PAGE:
Massachusetts and Rhode Island are nurturing an effort that might be the catalyst for widespread deployment of open-source software for state and local governments. The Government Open Code Collaborative already has released a half dozen sets of open-source code and is poised to develop e-government applications, officials directing the initiative said.
Every Fedora Core release outshines the previous one, Fedora Core 4 maintains this pattern with an excellent collection of the latest open source packages and improved performance.
Nagios has unlimited configuration options, making installation and configuration complicated for administrators. Monarch is a configuration tool that enables system administrators to more easily and rapidly set up and maintain Nagios and GroundWork Monitor by allowing them to configure the system through a Web-based interface.
Jonathan Oxer was surprisingly candid about the state of affairs at Linux Australia, the organisation he leads. In his July 1 blog entry, Oxer openly questioned the group's survival, pointing out the obvious -- Linux Australia is stuck in no man's land.
Welcome to this year's 27th issue of DWN, the weekly newsletter for the Debian community. David Nusinow announced Debian packages for X.Org that he also planned to upload into unstable. Norbert Tretkowski has built backports for sarge. Rajiv Battula has published a small review of Debian GNU/Linux 3.1 in which he demonstrates how simple installing Debian has become.
Welcome to our issue number 3 of Fedora Weekly News
South Africa's Water Research Commission(WRC) has chosen to use the open source Compiere ERP+CRM system for its enterprise fund management.
The open source movement could have a damaging impact on software innovation, according to a prominent market analyst. Bob Hayward, senior vice president and chief research officer, Gartner Research Asia-Pacific, told ZDNet Asia that software developers could be discouraged from creating new software because of the multitude of open source software available for free. This is further driven by major vendors that are making their software available as open source.
Linux distributor is falling behind rivals in releasing security updates, due to server configuration problems and manpower shortages Debian is facing difficulties getting timely security updates to users of its Linux distribution due to lack of manpower and software problems.
The open source movement has undoubtedly encouraged the proliferation of free software in the market. But the trend could have a damaging impact on software innovation, says a prominent market analyst.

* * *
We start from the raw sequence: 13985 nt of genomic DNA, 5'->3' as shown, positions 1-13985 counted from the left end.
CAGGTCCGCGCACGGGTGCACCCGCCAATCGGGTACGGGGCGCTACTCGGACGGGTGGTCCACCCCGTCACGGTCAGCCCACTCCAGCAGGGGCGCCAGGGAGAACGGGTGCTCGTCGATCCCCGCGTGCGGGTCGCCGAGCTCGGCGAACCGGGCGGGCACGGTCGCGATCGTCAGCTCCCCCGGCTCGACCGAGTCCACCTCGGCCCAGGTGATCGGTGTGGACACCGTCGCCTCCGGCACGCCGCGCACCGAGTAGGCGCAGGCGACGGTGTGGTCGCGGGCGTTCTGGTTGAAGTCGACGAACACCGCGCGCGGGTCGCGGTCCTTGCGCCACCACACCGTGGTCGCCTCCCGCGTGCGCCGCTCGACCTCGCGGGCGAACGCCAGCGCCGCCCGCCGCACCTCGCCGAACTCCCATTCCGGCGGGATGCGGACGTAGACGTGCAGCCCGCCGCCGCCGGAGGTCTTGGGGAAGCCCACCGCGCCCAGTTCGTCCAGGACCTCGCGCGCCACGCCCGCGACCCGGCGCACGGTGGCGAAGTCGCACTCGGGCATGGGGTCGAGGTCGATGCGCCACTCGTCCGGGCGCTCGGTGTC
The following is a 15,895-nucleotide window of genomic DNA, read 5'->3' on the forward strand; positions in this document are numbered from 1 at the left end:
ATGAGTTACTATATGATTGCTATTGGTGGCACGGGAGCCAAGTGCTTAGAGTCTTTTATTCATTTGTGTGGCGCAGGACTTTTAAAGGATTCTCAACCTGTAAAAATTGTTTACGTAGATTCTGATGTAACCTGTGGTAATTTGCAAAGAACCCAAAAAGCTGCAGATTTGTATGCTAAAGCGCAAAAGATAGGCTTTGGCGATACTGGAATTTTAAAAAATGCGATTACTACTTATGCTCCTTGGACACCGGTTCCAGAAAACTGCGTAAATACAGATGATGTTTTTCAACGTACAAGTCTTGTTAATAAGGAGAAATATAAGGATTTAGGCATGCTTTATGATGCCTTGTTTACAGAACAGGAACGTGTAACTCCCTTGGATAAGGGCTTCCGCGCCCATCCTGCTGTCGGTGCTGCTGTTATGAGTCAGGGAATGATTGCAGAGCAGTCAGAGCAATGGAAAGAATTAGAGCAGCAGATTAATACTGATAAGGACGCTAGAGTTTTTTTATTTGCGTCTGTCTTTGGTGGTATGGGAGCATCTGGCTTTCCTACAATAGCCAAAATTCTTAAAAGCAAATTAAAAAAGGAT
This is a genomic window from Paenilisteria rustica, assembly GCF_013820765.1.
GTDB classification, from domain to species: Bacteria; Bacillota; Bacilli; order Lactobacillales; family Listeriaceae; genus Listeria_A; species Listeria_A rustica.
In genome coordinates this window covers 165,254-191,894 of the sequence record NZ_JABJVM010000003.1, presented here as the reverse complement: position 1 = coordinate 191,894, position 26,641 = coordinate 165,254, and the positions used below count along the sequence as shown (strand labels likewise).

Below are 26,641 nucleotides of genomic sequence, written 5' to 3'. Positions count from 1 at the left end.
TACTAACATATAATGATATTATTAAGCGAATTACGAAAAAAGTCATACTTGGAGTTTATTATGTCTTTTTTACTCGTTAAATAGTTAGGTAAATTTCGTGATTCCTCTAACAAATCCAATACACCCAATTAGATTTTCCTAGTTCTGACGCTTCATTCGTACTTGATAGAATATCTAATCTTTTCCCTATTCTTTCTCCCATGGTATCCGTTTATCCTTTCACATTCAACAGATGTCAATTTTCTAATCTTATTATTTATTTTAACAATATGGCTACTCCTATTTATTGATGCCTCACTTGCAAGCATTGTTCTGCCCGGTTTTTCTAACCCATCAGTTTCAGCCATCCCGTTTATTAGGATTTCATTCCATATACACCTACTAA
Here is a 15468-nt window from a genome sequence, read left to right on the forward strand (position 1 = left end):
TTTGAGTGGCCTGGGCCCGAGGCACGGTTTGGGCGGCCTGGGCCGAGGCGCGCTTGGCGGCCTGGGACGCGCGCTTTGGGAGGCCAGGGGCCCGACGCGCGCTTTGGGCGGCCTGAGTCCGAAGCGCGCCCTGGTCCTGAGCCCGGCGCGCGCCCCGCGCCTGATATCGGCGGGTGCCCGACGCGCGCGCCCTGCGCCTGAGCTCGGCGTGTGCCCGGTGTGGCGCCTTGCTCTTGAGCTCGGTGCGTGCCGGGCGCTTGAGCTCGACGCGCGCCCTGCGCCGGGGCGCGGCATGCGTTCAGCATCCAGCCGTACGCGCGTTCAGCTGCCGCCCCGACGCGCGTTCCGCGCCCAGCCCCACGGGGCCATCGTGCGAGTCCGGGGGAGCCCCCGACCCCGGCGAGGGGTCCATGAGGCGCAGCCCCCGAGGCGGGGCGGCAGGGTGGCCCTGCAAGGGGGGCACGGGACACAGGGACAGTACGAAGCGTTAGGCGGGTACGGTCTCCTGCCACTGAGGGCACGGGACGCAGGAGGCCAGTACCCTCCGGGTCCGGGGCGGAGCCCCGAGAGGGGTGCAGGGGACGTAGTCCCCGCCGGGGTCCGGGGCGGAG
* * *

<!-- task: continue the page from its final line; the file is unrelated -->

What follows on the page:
Developers using Microsoft's popular Visual Studio .Net software engineering suite were today offered a plug-in that allows them to code web applications for Linux. Referred to as Grasshopper, the freely available Visual MainWin for J2EE Developer Edition is designed to link Visual Studio development to Linux and J2EE server deployments. Grasshopper was designed by Mainsoft and is claimed to be the first Visual Studio-based IDE for Linux.
Open source software was not popular with the IT leaders surveyed by CIOConnect. Despite publicity about lower licensing costs and improved reliability, less than 10% thought the technology was of significant benefit.
Open-source Java would also allow developers to easily build new applications on top of the open code, and could further foster the adoption of Java in developing economies that have a propensity towards open source.
Visual Paradigm is pleased to announce that Visual Paradigm for UML 5.0 version has been released which adopts a refreshing new user interface with numerous tailored modeling and usability guaranteed to satisfy and impress you.
Despite the enthusiasm of many open source backers, successful rollouts of the technology aren't automatic. While a recent Forrester Research report found that roughly 40% of the 100 U.S. companies surveyed had no disappointments, that still leaves 6 out of 10 perhaps wishing they had done things differently. How can you better your chances of success? Read on to learn what open source users and industry watchers advise.
Linux clusters are emerging as a popular choice for high-performance, low-cost data warehousing solutions.
News last week that Sun Microsystems Inc is planning to launch an open source Java Enterprise Service Bus this summer received a mixed reaction from the recently-announced "rival" open source ESB project Celtix, which is hosted by the open source ObjectWeb Consortium and sponsored by Iona Technologies Inc.
We end users are happy with the way the open source movement is progressing. With Linux now a stable operating system worthy of mainstream deployments, we've begun looking up the stack to see where else open source can fit in our data centers.
HealthAlliance, the consortium of DHBs including Waitemata Health and Counties Manukau, is looking at running its own open-source desktop project. It would run in parallel with an initiative led by Good Health Wanganui, whose plan is temporarily stalled.
Welcome to this year's 27th issue of DistroWatch Weekly and happy Independence Day to all our visitors from the United States! Last week's release of SUSE LINUX 9.3 ISO images provided much excitement during the otherwise dull week and many users are now discovering the joys of computing with one of the oldest and best-known Linux operating systems around. In the meantime, the Debian Project ended up with a tarnished reputation for being unable to provide timely security updates for sarge - will this fiasco bring radical changes to the project's security infrastructure? Also in this issue: comment on the recent merger of Mandriva and Lycoris, and an interesting change in the release policy of Fedora Core. Happy reading!